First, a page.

A better economic outlook, the need to replace equipment and expansion into new areas of activity are the driver of greater investment. But, with half the companies surveyed not planning to scale up their expenditure on plant and machinery, this raises fears as to whether the recent rise in investment can be sustained.

However, the survey shows 70% of companies plan to increase their investment in staff training and recruitment, with one in six targeting a significant increase. Furthermore, three in five companies plan to increase expenditure on marketing and branding and a similar proportion on R&D, highlighting the need for government to continue to support applied research . The increasing role of intangible investment is highlighted by the fact 60% of companies plan to increase investment in three or more categories.

Investment in these business priorities is becoming more important for more than half the companies in our survey, but the value of plant and machinery investment is greater for a balance of 25% manufacturers.

Where companies were cautious about investing, uncertainty over demand was cited by one in three companies, with a similar number citing constraints on internal finance. One in eight companies identified the availability of external finance, the majority of whom were SMEs. According to EEF, cracking the long-standing challenge of accelerating investment growth will require concerted and continuous efforts to bring down the two main hurdles to more ambitious investment plans, confidence and cash constraints.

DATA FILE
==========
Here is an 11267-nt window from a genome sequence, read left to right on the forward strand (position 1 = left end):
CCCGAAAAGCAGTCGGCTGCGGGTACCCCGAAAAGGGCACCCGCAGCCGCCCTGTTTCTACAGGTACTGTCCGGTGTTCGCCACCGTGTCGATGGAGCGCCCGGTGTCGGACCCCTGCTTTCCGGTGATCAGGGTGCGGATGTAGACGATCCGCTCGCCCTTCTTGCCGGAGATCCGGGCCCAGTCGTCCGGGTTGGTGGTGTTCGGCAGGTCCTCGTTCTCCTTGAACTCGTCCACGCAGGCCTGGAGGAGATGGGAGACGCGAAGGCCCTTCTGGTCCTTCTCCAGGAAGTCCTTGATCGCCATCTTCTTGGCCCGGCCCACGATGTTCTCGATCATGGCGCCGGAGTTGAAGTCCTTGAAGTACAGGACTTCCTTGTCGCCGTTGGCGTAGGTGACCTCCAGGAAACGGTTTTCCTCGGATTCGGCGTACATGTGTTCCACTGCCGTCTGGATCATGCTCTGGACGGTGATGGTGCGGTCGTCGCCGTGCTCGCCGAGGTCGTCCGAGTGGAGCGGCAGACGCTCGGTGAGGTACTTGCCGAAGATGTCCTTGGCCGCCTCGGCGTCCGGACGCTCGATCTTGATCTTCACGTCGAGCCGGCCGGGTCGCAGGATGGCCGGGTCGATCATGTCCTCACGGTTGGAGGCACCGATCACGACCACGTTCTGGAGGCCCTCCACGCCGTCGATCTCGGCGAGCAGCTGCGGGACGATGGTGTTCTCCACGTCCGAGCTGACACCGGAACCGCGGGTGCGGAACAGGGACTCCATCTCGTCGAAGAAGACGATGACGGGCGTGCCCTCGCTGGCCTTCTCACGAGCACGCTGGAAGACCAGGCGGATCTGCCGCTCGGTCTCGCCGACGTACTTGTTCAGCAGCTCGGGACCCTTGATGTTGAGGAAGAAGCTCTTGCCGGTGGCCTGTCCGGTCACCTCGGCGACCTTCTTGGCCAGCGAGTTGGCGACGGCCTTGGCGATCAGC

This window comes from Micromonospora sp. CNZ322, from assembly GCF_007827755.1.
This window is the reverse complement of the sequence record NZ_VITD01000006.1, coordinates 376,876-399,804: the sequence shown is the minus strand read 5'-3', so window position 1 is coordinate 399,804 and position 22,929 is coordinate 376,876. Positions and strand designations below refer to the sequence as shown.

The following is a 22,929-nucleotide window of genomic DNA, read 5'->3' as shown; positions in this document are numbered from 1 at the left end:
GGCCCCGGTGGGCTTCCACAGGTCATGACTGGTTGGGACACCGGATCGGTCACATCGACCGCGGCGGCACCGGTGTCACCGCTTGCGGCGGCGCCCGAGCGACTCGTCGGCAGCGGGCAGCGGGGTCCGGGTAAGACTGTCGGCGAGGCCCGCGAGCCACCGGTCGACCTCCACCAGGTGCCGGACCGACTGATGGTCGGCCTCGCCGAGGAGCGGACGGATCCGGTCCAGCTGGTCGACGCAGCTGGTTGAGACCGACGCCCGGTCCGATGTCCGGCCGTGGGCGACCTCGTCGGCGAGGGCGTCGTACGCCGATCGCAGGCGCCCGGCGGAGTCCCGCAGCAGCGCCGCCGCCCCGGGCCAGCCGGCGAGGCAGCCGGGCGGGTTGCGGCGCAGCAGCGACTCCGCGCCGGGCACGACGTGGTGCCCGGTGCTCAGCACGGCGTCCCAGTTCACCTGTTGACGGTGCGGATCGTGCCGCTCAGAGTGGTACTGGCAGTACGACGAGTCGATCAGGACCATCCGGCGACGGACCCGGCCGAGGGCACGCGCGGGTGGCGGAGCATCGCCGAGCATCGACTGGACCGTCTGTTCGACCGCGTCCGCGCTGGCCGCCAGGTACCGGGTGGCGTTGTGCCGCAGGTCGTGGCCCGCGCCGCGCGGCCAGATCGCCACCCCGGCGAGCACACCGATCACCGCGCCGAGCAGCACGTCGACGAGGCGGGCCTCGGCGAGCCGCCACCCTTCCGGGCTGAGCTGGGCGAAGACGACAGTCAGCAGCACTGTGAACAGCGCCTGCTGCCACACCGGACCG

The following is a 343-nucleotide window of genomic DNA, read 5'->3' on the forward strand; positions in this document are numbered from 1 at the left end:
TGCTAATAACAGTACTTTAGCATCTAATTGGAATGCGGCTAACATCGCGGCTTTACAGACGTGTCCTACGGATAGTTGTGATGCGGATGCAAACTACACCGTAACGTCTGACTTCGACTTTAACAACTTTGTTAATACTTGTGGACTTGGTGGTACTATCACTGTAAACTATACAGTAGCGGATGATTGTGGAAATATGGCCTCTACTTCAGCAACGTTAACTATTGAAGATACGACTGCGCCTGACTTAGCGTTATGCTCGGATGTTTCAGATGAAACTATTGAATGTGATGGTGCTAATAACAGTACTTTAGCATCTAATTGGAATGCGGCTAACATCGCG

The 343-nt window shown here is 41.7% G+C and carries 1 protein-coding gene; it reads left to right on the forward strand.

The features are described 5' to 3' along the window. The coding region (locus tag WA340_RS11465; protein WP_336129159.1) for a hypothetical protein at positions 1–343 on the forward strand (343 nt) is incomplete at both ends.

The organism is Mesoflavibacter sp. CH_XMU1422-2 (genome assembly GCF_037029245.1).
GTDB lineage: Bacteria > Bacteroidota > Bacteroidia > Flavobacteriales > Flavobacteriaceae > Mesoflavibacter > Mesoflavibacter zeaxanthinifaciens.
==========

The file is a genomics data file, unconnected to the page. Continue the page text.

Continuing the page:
While the primary responsibility for investment strategies sits with companies, government has a key role to play in setting the environment in which these decisions are made. While some supportive measures have been introduced, such as the extension of the R&D tax credit and temporary increase in the Annual Investment Allowance, government can go further by implementing the following recommendations:

1. Setting out a clear vision for the economy towards 2020 and the policy and spending priorities that will achieve cross government growth objectives

2. Increasing the diversity of the finance landscape by creating a more competitive and dynamic banking environment, especially for SMEs

3. Ensuring the British Business Bank has a long term future and is able to invest in new and innovative funding options such as patent growth capital, mezzanine finance and those supporting supply chain expenditure.

4. Implement a consultation on the UK capital allowance regime to ensure there is a competitive and stable regime in place by 2016

5. Maintain funding for the Technology Strategy Board in real terms over the next spending review period

6. Increase funding for the Catapult Centres

7. Maintain the stable and broad definition of qualifying expenditure for the R&D tax credit

Do you run a manufacturing firm? Are you stepping up your investment? You can email your reactions to editor@freshbusinessthinking.com